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Urban Chat: Civic Engagement calendar

Upcoming Meetings

All events are open to the public. Everyone is encouraged to participate in person or on-line. See the full calendar listing here.

Monday, April 3 – Petaluma City Council – Per the approved tentative agenda, the Council will consider an ordinance on Residential Tenancy Protection and a proposed agreement with SMART on the Corona train station now in design.

The public portion of the meeting will convene at 6:30pm.  Other meeting information will be provided on the Urban Chat calendar when published by the City.

Thursday, April 20 – Petaluma General Plan Advisory Committee – GPAC will convene for their monthly meeting.  The topic isn’t yet finalized but may be flooding and sea level rise.

The meeting will convene at 6:30pm.  Other meeting information will be provided on the Urban Chat calendar when published by the City.

Thursday, April 27 – Petaluma Urban Chat – The monthly meeting of Urban Chat is almost always agenda-free, allowing an enjoyable and enlightening conversation to wander freely over the urbanist landscape.  The most recent meeting was well-attended and full of spirited conversation.

The exchange of ideas will commence at noon.  Other information is provided on the Urban Chat calendar.

6 hour power outage

I am writing to share my recent experience during the 6-hour power outage in Petaluma. It was surprising for most residents as we didn’t have the usual powerful summer winds that prompt the Public Safety Power Shutoffs (PSPS). However, it reminded us of how much we depend on electricity for our daily lives. Luckily, I am part of the Cool Petaluma program, which has helped prepare me for emergencies like this.

I gained first-hand experience of the real-world advantages of having gone through the emergency preparation material by being part of the program. It was reassuring to know that I had everything I needed to weather the storm. But Cool Petaluma is not just about emergency preparedness. The program strengthened our sense of community and provided a platform to connect with others who are passionate about making a positive impact on the environment.

Through the program, I have learned about various sustainable practices that I can implement in my daily life to reduce my carbon footprint and contribute to a healthier planet. Cool Petaluma also includes topics such as learning about solar energy, electrification of our homes, and advice on saving resources such as water. This has given me a sense of purpose and fulfillment in knowing that I am doing something to protect our planet.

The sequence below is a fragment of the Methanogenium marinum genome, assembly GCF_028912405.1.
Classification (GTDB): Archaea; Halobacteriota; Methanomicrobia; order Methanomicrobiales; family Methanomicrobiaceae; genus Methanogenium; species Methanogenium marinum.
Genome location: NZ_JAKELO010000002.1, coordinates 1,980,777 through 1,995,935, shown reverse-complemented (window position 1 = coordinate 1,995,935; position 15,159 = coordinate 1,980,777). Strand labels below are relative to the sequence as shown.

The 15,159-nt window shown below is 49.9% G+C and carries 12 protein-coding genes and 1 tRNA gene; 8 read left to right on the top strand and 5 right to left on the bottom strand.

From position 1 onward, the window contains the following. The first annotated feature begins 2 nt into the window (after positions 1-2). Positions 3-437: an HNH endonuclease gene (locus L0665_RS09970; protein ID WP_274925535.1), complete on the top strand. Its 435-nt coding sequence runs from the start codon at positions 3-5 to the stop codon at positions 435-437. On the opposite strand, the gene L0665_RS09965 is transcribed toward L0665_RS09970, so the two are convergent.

I strongly encourage everyone to join the Cool Petaluma program. It provides valuable information and resources for emergency preparedness and climate change action. It creates a sense of community and gives you a platform to connect with others. If you’re interested in learning more, please visit our website at CoolPetaluma.org.


Office available for sublet in Petaluma, in the historic McNear Building downtown, available now. Sublet will be open for use on Thursdays, Fridays, and Saturdays. Can be used by any professional. The rent is $385 per month for all three days.

Office is 10 x 15 feet with a very high ceiling and large window. AC/heat and all utilities are included. You must purchase insurance.

The suite is nicely furnished and there is a waiting area. The building includes a small community kitchen and bathroom with a large parking lot across the street. There is a large conference room available for groups at no extra charge.
Please contact by email or phone: 707.664.5168 | dlsafont@gmail.com


Caregiver for you or your Loved One



My name is Phoebe and I have 15 years of experience in facility and In Home Care experience and I love working with the elderly and their families.
I live in Santa Rosa and I am willing to travel.
I offer the highest level of care with heart, and with complete dependability and professionalism.